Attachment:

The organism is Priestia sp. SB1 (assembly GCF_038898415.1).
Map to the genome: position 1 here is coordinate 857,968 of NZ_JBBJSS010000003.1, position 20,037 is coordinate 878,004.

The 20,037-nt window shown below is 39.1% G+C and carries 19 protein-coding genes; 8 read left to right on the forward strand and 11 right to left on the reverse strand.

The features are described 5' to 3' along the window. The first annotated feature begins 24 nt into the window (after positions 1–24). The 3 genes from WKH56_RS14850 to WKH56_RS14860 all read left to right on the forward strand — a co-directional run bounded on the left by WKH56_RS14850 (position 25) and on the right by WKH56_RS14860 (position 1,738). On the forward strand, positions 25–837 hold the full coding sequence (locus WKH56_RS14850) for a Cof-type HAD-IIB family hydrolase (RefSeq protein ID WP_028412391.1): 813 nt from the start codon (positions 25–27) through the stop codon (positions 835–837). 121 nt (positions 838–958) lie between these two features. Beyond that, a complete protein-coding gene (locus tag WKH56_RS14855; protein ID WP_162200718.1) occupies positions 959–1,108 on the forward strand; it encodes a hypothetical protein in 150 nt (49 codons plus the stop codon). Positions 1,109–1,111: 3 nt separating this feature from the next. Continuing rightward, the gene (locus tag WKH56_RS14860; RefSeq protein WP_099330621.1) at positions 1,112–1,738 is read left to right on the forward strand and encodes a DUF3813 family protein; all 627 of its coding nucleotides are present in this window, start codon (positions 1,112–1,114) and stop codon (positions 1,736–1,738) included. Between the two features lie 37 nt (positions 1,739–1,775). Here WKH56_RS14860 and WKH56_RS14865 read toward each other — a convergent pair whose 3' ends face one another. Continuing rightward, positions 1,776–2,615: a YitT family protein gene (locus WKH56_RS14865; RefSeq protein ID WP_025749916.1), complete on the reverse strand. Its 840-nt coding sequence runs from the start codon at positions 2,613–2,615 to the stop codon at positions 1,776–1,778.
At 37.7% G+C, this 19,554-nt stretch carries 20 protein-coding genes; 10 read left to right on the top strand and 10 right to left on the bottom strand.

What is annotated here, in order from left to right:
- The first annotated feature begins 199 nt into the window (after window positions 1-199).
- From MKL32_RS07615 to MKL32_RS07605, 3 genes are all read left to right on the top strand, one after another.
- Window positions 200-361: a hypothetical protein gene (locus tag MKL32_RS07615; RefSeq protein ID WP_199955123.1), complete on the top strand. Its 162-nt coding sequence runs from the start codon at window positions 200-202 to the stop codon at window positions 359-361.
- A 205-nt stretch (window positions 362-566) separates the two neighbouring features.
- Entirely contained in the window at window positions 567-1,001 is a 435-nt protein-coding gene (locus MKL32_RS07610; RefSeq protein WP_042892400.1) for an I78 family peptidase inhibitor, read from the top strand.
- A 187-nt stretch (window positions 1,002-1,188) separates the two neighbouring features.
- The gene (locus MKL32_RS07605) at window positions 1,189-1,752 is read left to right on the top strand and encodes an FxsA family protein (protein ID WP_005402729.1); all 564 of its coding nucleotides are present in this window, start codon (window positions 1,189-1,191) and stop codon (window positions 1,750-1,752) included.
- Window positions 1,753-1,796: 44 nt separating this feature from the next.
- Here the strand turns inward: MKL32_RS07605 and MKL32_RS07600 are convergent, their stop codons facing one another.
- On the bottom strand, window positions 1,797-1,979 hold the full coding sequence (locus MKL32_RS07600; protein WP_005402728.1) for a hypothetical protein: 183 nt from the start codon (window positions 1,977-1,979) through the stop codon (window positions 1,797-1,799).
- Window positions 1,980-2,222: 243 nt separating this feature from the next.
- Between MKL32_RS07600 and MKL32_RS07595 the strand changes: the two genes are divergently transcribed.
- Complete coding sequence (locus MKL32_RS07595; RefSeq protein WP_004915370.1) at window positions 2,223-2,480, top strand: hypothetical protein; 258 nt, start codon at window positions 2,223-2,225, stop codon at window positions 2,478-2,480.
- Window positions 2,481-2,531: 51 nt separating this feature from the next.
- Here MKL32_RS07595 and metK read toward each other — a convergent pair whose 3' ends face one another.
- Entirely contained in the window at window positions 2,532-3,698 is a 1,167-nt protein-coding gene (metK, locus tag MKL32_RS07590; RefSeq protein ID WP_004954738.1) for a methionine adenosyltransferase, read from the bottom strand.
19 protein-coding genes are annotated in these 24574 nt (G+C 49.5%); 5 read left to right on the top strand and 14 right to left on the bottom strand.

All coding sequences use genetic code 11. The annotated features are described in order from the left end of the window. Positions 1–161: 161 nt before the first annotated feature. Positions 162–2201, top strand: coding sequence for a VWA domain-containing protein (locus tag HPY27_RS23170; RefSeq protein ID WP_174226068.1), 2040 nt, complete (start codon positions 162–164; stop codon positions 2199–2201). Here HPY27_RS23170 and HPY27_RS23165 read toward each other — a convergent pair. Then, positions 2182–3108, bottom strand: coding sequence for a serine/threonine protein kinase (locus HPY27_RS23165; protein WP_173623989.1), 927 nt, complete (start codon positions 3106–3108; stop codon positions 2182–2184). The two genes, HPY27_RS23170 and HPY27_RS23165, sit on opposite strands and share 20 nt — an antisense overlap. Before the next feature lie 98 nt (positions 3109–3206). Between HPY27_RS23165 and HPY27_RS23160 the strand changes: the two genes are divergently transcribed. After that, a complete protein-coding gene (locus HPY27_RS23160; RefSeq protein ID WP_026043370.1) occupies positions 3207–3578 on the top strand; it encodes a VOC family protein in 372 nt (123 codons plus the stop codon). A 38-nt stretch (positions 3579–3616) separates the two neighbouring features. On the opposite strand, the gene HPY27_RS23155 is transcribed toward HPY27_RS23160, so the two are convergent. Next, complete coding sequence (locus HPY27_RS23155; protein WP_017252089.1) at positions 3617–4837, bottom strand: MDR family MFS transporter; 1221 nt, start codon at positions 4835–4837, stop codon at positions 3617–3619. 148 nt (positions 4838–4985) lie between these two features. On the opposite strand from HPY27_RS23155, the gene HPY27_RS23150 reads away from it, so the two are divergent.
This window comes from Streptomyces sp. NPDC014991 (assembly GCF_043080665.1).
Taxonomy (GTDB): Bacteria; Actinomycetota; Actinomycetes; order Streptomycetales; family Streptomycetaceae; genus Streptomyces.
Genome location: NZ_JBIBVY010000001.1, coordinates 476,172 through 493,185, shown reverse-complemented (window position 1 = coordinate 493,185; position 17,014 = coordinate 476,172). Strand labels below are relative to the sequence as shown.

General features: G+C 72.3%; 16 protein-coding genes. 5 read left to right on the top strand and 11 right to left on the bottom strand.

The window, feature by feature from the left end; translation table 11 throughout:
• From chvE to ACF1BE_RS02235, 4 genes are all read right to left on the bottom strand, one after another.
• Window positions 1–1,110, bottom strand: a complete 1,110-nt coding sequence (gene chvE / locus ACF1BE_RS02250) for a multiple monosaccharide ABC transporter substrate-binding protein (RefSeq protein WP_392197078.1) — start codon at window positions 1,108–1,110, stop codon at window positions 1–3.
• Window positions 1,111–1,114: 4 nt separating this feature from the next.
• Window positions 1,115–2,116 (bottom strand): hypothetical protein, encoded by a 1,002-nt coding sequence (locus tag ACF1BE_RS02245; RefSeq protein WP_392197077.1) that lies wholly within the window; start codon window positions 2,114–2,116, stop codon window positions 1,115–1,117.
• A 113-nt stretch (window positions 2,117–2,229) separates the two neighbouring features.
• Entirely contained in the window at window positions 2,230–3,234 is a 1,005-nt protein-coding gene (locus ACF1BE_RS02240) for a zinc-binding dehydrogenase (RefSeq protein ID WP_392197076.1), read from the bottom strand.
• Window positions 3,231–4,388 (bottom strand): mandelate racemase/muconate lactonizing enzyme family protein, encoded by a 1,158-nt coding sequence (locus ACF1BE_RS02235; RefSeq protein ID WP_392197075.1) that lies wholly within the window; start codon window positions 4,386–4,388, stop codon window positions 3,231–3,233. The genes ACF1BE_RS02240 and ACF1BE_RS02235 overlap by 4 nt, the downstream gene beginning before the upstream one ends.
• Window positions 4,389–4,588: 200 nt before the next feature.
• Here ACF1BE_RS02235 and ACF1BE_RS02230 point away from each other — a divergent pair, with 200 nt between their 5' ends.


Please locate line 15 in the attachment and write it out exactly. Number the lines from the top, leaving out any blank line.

- Here the strand turns inward: MKL32_RS07605 and MKL32_RS07600 are convergent, their stop codons facing one another.